Wound Healing Therapies
Chronic wounds are defined as an area of skin breakdown that has not shown signs of improvement in 4 weeks or fails to heal in 8 weeks. These types of wounds include non-healing incisions, diabetic wounds, venous stasis ulcers or pressure sores. Diabetes, poor circulation, pressure, nutritional deficits and/or smoking have all been shown to affect the normal healing process of wounds.
Platelet Rich Plasma (PRP) treatments are now used to aid in the healing of chronic wounds. As the name suggests, the substance is a by-product of blood plasma that is rich in platelets. Until recently, PRP treatments were confined to hospital settings due to the cost of separating platelets from blood and the large amount of blood needed to produce a suitable quantity of platelets. New technologies have allowed doctors to bring the procedure into offices and clinics.
PRP allows the body to take advantage of normal healing pathways at a greatly accelerated rate. During the healing process, the body rushes many cells and cell-types to a wound to begin healing. Platelets are among those cells. They perform many functions including blood clot formation and the release of growth factors into the wound. These growth factors assist the body in repairing itself by stimulating stem cells to regenerate new tissue. The more growth factors released, the more stem cells stimulated to produce new host tissue. PRP allows the body to heal faster and more efficiently.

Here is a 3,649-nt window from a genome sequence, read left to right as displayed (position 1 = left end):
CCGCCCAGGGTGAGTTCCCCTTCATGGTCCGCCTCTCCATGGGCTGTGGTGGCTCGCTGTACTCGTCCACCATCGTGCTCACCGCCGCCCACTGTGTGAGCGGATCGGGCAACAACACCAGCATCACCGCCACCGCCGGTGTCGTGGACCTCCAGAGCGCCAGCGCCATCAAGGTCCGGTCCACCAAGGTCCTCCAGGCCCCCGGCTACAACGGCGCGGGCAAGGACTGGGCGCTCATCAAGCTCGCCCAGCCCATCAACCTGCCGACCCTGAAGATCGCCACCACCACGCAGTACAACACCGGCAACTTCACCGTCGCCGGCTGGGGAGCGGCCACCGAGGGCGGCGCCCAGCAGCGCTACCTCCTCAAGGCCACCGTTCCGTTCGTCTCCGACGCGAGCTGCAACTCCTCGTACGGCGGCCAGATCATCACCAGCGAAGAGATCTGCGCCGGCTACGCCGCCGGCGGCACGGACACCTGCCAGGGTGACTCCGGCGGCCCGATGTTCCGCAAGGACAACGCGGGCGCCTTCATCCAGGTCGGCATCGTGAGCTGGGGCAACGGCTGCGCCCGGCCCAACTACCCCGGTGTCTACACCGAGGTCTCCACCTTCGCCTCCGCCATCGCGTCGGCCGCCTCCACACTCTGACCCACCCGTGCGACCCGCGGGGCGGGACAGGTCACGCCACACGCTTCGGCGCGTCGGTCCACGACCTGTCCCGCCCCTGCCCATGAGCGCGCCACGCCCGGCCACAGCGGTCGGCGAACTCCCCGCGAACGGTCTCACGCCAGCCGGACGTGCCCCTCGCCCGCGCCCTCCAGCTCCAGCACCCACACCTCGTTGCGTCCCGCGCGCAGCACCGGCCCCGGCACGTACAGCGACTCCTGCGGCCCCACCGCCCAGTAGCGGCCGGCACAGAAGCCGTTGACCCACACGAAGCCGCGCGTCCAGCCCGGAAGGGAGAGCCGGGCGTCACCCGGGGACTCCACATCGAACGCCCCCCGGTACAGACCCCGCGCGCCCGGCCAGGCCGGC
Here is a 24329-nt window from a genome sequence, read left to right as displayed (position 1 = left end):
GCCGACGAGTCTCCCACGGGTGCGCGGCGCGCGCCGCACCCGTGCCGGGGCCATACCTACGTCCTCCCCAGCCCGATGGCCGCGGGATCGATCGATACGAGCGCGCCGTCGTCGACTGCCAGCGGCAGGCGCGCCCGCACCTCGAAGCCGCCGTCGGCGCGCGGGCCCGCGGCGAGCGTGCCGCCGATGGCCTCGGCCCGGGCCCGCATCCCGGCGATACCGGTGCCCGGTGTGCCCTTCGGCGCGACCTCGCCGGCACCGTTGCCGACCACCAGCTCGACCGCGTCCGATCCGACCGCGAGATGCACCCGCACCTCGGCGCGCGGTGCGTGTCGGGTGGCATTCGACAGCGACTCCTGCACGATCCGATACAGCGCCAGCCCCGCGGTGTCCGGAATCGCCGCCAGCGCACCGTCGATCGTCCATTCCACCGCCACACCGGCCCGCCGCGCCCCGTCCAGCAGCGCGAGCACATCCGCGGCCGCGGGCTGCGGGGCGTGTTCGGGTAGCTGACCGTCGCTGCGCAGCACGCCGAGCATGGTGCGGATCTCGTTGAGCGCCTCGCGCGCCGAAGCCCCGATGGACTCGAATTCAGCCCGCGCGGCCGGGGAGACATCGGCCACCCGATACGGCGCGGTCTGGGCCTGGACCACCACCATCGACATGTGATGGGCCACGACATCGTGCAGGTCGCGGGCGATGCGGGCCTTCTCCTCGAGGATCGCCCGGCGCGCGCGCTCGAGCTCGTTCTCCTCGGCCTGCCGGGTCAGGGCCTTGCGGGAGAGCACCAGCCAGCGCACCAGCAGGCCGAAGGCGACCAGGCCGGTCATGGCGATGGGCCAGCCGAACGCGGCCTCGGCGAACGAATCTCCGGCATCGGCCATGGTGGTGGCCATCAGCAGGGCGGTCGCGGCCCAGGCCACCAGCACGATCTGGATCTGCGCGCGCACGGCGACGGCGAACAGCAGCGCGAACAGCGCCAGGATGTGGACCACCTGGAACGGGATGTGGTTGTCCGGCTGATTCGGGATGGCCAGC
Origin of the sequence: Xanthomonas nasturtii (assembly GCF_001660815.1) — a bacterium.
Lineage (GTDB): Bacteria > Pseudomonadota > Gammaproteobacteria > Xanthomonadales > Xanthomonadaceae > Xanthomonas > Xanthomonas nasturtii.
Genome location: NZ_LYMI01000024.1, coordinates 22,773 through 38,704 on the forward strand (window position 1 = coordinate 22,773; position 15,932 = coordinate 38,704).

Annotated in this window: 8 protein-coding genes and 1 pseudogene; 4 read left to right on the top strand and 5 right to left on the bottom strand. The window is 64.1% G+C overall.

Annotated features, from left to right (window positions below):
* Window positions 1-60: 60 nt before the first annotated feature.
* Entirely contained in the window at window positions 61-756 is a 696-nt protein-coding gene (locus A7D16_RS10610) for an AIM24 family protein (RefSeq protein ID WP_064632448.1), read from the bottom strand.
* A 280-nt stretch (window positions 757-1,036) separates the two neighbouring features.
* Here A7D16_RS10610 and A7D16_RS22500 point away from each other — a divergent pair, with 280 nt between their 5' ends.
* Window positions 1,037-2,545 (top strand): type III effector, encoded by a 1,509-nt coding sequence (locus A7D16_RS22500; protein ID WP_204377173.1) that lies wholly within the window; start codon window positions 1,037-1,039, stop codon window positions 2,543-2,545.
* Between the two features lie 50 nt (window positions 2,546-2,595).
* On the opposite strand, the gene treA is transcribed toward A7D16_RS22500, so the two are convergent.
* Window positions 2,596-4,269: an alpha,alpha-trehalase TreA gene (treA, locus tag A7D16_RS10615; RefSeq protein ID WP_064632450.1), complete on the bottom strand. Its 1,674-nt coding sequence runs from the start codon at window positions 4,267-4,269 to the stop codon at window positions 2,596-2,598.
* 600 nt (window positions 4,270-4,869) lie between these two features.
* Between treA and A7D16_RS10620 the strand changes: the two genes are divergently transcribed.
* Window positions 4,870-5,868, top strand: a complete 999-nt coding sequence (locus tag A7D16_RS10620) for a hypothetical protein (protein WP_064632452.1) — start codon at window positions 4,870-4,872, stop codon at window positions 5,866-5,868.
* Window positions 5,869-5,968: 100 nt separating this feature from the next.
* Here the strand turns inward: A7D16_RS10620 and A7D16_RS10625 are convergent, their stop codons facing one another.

There are also some proteins included in PRP that can be selectively isolated to promote anti-inflammatory effects and pain reduction. Scientists have now developed tools to selectively isolate cells or specific growth factors within PRP that allow for the customization of treatments to reduce inflammation while simultaneously stimulating repair.
Using PRP to treat chronic wounds is a relatively new treatment offering. Dr. Lea has had great success in treating chronic wounds, burns and abrasions.
Wound Healing Photos
This is a chronic stage four pressure sore that had been present for over three years without closure. Stem cells and healing factors were harvested from the patient's own blood to treat this wound with a dressing once per week over a 10 week period.
This is a second wound on the same patient which was being treated simultaneously with a separate dressing. It had devitalized tissue on its surface. Once treated we were able to achieve a healthy wound base that would allow for primary closure which occurred on week 10 and was followed for incisional and closure integrity up to week 16. There was no dehiscence or further breakdown of this wound.